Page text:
Most of our readers would agree that the union bosses are all wet, but of course they’re going to be inside at the Capitol. Most of their troops, however, are stuck on the Capitol steps, and they’re going to literally be all wet if the forecasted thunderstorms this afternoon materialize.

The Senate convenes at 1:00 p.m.

ORIGINAL: The Senate will vote today on HB 974 and HB 976, the two central bills in Gov. Bobby Jindal’s education reform package. The votes will highlight a huge day at the legislature, complete with a rally on the Capitol steps in which some 10,000 teachers will protest the bills.

Both bills are expected to pass, but they won’t do so overwhelmingly.

We’re told the bills have 18 solid votes, not all of which are Republicans. There are GOP senators who are not on board; most prominently those include Blade Morrish (R-Jennings), John Smith (R-Leesville) and Ronnie Johns (R-Lake Charles), who are part of a Southwest Louisiana delegation that is getting hammered by the local teachers’ unions. Those unions have filed a recall petition on another legislator from the Lake Charles area, House Speaker Chuck Kleckley.

The governor and his allies in the education reform package will need to pull two more senators in to win the day, and there are several out there to choose from. The word at the capitol is that it’s been “Let’s Make A Deal” week, and that means we’ll see some bridges and state parks and Lord-knows-what spring up in places nobody can quite justify – but that’s what happens when a contentious piece of major legislation gets passed.

We’ll be live-blogging the debate and the vote this afternoon. It’ll likely go well into the night. Tom Bonnette is at the Capitol today, and he’ll be reporting about the protest and the rest of the action later when he can get to the internet.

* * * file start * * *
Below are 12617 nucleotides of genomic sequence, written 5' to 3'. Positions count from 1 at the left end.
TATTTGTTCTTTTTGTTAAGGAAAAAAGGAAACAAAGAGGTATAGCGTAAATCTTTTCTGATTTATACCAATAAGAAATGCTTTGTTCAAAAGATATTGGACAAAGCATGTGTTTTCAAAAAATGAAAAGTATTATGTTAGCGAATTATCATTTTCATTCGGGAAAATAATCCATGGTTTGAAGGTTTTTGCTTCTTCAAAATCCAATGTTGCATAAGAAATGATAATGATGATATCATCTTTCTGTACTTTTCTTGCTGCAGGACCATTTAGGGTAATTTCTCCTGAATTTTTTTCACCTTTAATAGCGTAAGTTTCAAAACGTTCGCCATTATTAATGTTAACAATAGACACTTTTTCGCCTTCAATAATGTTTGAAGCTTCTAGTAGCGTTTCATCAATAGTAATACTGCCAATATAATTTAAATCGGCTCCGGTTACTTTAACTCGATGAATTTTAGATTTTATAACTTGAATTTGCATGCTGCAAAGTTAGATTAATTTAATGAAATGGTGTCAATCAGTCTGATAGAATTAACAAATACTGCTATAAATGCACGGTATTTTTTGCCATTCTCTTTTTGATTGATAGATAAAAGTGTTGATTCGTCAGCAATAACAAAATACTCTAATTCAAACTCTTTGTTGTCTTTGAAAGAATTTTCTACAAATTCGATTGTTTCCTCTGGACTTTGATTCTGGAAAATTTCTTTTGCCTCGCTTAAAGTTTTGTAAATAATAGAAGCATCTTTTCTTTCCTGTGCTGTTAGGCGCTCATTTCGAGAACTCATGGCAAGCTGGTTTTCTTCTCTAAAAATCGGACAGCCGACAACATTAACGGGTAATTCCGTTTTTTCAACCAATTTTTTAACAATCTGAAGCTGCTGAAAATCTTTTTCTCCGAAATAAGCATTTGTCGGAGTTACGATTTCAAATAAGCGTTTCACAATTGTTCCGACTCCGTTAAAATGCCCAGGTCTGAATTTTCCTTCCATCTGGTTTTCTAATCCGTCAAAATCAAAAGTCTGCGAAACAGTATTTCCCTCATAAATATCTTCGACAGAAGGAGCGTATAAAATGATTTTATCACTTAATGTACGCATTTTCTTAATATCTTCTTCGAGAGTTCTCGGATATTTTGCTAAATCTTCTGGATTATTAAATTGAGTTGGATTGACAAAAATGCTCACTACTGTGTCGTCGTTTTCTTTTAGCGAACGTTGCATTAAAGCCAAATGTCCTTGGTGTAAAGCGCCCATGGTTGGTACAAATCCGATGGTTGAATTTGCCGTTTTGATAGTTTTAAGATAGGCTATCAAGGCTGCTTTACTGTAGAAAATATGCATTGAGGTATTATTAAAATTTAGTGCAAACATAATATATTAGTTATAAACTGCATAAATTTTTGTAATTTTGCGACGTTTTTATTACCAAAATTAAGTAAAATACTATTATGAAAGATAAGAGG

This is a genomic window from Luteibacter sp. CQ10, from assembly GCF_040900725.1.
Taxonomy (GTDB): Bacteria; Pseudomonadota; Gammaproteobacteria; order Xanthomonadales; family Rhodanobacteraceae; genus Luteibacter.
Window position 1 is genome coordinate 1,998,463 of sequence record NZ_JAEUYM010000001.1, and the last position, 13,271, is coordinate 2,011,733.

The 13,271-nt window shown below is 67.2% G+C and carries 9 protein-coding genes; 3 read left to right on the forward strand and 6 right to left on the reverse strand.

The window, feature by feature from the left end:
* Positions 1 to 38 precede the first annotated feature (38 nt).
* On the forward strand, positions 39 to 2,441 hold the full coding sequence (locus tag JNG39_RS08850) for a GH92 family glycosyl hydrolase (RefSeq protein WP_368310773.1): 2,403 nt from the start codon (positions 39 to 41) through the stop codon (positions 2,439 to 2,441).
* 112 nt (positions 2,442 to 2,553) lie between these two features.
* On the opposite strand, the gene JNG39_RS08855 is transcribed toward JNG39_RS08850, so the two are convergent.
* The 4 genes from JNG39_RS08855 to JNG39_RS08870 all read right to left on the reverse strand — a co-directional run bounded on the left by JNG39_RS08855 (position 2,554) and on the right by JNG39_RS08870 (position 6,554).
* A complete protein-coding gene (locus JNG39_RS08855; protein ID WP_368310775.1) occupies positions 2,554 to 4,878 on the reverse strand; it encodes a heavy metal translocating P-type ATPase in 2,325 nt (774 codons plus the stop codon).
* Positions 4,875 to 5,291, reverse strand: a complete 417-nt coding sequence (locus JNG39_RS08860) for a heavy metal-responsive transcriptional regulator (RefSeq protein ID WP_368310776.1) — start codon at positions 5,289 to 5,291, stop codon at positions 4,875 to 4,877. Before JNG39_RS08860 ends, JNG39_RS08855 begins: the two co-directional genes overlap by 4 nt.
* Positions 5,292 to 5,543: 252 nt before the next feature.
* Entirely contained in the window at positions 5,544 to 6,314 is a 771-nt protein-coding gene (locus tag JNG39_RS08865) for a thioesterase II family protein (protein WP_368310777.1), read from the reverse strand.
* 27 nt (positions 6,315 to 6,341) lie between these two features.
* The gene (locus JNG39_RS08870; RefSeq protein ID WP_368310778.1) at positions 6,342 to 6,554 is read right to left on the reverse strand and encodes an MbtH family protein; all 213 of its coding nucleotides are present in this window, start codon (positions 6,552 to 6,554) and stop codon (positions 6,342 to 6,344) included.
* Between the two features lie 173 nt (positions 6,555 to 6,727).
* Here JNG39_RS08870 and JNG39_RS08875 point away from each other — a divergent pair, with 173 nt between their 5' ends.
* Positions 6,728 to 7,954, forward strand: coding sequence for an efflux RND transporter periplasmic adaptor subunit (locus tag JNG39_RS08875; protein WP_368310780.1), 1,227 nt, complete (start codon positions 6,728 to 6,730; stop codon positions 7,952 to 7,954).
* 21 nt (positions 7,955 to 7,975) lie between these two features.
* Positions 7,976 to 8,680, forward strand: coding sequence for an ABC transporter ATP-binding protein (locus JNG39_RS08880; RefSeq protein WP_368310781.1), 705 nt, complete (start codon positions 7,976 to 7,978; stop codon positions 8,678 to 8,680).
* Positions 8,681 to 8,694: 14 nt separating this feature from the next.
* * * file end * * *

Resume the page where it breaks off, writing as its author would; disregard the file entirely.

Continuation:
By the way, the Baton Rouge Advocate had the response from Ben Nevers and Karen Carter Peterson on the Senate floor yesterday about our public records request for their correspondence with the teachers’ union bosses

After receiving a public records request from a political blog for his correspondence with teacher unions, state Sen. Ben Nevers complained that his constituents’ privacy could be compromised.

Nevers, D-Bogalusa, said he has nothing to hide but worries about constituents who share personal details with him.

“I simply say to you today … tell your constituents to be careful what they send to you,” Nevers told the state Senate Tuesday.

Another legislator, state Sen. Karen Peterson, attributed her public records request from The Hayride to opposition to the Jindal administration’s education proposals.

“All of us should be on notice,” she said. “If you oppose the administration, expect to get a public records request.”

Peterson, D-New Orleans, said she hopes Gov. Bobby Jindal reads her emails to find out how people feel about his proposals to make dramatic changes to public education.

The Hayride, an Internet blog, posted a response suggesting that there must be fire behind the smoke.

“It’s not an attack, Senator. It’s a public records request,” the blog posted, targeting Peterson in its response.

Well, they’re public officials. If they weren’t on notice that their communications are a matter of public record then we’re doing them a service by educating them.

We’ve got video of Nevers and Peterson on the Senate floor and we’ll cover that in another post today.